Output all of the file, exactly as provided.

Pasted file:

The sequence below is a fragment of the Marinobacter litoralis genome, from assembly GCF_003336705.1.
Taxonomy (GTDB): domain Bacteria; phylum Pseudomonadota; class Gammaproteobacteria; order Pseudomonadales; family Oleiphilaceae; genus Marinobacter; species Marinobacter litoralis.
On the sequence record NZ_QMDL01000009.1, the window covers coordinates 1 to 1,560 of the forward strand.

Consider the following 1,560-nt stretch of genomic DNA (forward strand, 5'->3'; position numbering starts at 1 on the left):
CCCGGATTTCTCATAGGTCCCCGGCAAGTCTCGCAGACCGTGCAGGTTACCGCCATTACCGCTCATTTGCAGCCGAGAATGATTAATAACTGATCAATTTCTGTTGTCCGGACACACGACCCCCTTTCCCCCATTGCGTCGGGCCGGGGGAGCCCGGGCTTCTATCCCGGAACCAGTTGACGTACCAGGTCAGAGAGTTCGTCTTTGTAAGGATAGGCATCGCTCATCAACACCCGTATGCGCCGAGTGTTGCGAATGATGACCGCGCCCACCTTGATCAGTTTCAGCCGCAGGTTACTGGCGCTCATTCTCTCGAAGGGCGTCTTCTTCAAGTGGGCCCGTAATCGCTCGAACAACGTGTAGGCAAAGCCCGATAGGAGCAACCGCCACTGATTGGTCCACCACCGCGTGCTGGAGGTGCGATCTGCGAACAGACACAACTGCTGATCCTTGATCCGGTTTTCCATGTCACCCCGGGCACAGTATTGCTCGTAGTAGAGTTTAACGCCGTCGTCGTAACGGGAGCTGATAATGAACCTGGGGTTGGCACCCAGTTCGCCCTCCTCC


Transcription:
The sequence below is a fragment of the Marinobacter litoralis genome, from assembly GCF_003336705.1.
Taxonomy (GTDB): domain Bacteria; phylum Pseudomonadota; class Gammaproteobacteria; order Pseudomonadales; family Oleiphilaceae; genus Marinobacter; species Marinobacter litoralis.
On the sequence record NZ_QMDL01000009.1, the window covers coordinates 1 to 1,560 of the forward strand.

Consider the following 1,560-nt stretch of genomic DNA (forward strand, 5'->3'; position numbering starts at 1 on the left):
CCCGGATTTCTCATAGGTCCCCGGCAAGTCTCGCAGACCGTGCAGGTTACCGCCATTACCGCTCATTTGCAGCCGAGAATGATTAATAACTGATCAATTTCTGTTGTCCGGACACACGACCCCCTTTCCCCCATTGCGTCGGGCCGGGGGAGCCCGGGCTTCTATCCCGGAACCAGTTGACGTACCAGGTCAGAGAGTTCGTCTTTGTAAGGATAGGCATCGCTCATCAACACCCGTATGCGCCGAGTGTTGCGAATGATGACCGCGCCCACCTTGATCAGTTTCAGCCGCAGGTTACTGGCGCTCATTCTCTCGAAGGGCGTCTTCTTCAAGTGGGCCCGTAATCGCTCGAACAACGTGTAGGCAAAGCCCGATAGGAGCAACCGCCACTGATTGGTCCACCACCGCGTGCTGGAGGTGCGATCTGCGAACAGACACAACTGCTGATCCTTGATCCGGTTTTCCATGTCACCCCGGGCACAGTATTGCTCGTAGTAGAGTTTAACGCCGTCGTCGTAACGGGAGCTGATAATGAACCTGGGGTTGGCACCCAGTTCGCCCTCCTCC